Finally, in my master’s I went through a lot of changes. Throughout that two years I moved twice, was unemployed, divorced, took on a large position, family members passed away, etc. The bottom line is that it is okay for life to seem overwhelming and still get through school. You will be grateful that you stayed even in the tough times.

Penny: My advice is it will go by very fast and you can accomplish so much more than you think. Everything you face: the long nights of reading, writing, driving to or from class will be worth it. Remember to write your evaluations for yourself!

Staying in Touch

Destiny: An important reason why I think many of us enter the MPA is the faculty and peers we hear that we are going to work with. Many of the faculty/peers I had throughout my time in 2016-2018 have assisted me as well after I graduated. One of the speakers we had ended up becoming a colleague as I went into my doctorate. Others have been a reference, or we have worked on small projects together.

Penny: I still email with my instructors and check in.

Post MPA

Destiny: Since my MPA I have continued my position as the Northwest Indian College TRiO Students Support Services Program Director. A requirement for the position was for me to finish my master’s degree. I also decided to go back to school. I began my PhD in Indigenous Development and Advancement at the Te Whare Wananga o Awanuiarangi PhD program located in Auckland New Zealand. My focus will be involving work with Maori people and Native Americans/American Indians journeys through Higher Education. A personal project I have been designing is a non-profit for Native Americans/ American Indians needing support through college as well as programming that can assist Tribal Nations wanting to offer additional support for their Native students wanting to go to college.

Penny: I continue working for my Tribe as a Director of the Child Care and Development Fund a Federal program serving low income families with child care costs.

Utilizing MPA Knowledge

Destiny: I use it every day. When I assist students on our campus I walk over to my shelf of all the books from MPA and hand them one. I find each book we read useful in some way. Other ways I have used MPA knowledge is through grant writing and through editing current policies. Other ways that I have utilized the knowledge gained from MPA is through the budgets I have created as well as giving me the patience to read through complex articles. In the TRiO program we have a lot of complex regulations to follow so it is very important for me to understand each one in detail. MPA was life changing because it helped me understand the workforce, my community, and myself.

Penny: The knowledge I gained helps me in daily job duties to see solutions not attempted or tried before.

I place a very high value on the Evergreen MPA program it opened my eyes to all the influences on my life and seeking higher education was planted in my by several people. I came to understand we are all related and can influence the world, we can stand together and reach across as MPA graduates and work with other races and within our own communities and make a difference.

Pursuing a PhD

Destiny: From the age of 8 years old I told my mom that one day I wanted to have a PhD. Though at that time I was not sure what kind of concentration I would have, it was something I wanted from a young age. I remember looking up how long it would take to get a PhD and it said the average person would be in school 10 years or longer till most people reach their doctorate. It seemed like a long time, but I remember thinking that I wanted to be a researcher. I wanted to find things and share them with people and somehow I thought that is what a doctorate degree would do. Then when I was 18 years old, I worked for Northern Quest Casino in Airway Heights, WA. I was the cleaning crew that cleaned the machines and cleaned bathrooms. I worked the graveyard shift full-time and was a student at Spokane Falls Community College full-time. Most of the staff in my department had been there at least 10 years. We talked about life a lot on our shifts and I told various staff members that I wanted a doctorate someday. The staff called me Dr. Petroske. They were always so kind to me. They would keep me awake throughout my shift and tell me that one day this would all pay off.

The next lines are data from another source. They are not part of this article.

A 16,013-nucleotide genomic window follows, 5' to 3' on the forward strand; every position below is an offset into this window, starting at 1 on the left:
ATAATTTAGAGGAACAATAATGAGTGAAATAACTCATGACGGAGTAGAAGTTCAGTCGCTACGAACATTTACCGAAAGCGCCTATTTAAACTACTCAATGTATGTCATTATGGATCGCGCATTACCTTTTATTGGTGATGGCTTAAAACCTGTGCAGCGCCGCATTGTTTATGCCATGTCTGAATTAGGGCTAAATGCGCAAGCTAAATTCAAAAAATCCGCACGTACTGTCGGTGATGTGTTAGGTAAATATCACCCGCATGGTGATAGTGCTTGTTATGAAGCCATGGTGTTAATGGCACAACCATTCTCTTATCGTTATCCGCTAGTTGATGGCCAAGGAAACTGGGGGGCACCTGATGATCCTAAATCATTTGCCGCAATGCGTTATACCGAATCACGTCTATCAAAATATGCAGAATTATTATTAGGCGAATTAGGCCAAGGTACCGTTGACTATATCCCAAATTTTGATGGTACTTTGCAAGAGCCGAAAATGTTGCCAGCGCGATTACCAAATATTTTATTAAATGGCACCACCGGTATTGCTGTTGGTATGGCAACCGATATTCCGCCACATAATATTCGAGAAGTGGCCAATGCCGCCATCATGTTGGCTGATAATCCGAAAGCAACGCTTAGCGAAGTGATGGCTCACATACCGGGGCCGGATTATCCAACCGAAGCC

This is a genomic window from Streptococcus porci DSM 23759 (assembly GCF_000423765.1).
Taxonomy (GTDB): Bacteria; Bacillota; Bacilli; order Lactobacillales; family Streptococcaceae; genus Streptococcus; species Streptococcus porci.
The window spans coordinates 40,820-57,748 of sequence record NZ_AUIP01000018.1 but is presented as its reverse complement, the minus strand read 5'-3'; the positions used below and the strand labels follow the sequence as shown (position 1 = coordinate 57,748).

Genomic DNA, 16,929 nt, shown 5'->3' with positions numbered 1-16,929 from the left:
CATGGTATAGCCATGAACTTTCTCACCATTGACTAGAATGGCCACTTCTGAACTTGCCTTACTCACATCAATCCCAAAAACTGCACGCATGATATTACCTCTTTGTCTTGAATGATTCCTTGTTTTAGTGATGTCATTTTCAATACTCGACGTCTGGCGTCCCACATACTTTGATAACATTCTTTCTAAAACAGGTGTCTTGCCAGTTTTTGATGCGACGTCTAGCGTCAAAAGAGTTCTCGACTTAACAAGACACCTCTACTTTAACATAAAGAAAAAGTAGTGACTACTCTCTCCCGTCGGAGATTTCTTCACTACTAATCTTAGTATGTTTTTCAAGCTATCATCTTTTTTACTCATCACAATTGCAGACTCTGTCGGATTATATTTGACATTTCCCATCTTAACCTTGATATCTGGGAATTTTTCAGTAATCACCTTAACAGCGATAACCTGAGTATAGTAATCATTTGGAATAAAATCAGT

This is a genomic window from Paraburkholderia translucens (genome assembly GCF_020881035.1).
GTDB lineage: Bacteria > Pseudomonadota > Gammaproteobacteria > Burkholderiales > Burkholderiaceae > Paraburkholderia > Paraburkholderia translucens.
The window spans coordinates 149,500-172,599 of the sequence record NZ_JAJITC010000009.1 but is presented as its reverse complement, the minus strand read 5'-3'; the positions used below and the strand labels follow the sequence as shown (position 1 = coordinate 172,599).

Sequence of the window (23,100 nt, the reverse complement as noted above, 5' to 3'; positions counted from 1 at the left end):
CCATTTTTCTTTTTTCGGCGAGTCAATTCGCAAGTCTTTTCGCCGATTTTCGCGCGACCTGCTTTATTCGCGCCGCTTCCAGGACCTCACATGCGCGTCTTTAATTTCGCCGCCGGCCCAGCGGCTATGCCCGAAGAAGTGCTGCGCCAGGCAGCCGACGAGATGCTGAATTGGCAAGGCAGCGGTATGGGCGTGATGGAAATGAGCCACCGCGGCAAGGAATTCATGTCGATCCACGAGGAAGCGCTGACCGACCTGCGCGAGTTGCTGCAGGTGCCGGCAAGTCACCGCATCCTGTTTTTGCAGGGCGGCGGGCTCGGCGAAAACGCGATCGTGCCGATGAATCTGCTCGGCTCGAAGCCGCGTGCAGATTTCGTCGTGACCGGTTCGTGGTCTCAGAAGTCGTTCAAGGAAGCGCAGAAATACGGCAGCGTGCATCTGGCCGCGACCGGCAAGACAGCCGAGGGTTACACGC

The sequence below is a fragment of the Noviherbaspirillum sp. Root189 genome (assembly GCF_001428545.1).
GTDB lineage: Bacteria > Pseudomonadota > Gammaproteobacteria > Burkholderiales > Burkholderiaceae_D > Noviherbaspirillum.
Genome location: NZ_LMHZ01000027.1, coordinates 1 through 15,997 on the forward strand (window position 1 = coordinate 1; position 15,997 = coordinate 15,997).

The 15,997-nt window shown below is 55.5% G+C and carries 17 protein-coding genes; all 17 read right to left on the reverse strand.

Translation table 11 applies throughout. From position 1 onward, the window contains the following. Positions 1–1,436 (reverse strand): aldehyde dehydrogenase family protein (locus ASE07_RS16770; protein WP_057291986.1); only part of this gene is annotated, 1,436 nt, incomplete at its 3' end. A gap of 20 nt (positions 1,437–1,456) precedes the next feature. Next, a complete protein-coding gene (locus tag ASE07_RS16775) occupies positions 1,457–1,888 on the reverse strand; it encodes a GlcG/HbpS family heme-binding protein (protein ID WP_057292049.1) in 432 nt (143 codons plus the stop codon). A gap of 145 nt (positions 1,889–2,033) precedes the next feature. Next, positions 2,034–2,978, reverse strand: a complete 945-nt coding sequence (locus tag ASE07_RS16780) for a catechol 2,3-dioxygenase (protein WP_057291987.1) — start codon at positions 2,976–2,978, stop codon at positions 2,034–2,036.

Penny: I learned of the New Zealand program from my cohort and spoke to Puanani and she got me in contact with Alan Parker one of the founders of the Evergreen Program. I continue saying I better work towards the PhD now or else I might not try it later on.

Te Whare Wananga o Awanuiarangi PhD program

Destiny: I found out about Te Whare Wananga o Awanuiarangi PhD program through many coworkers at Northwest Indian College. Then I found out that a couple of my classmates from the Evergreen MPA may also attend. This turned into exploring Te Whare Wananga o Awanuiarangi as well as a couple other programs. After working with a couple PhD programs I felt the Te Whare Wananga o Awanuiarangi was the best program for me.

Penny: I overheard a few people talking about the Te Whare Wananga o Awanuirangi program and did an initial interview. The interviewer was very specific in their questions to me about my expectations for myself and what expectations my Tribe had about me as well as whether I thought I will make massive amounts of money after. I was then sent to visit/interview with both instructors of this program, so I had two more interviews before entering the program. My initial plan is to research tribal indigenous perspectives on water, including Canadian, and Maori authors, as well as speaking with Yakama tribal elders.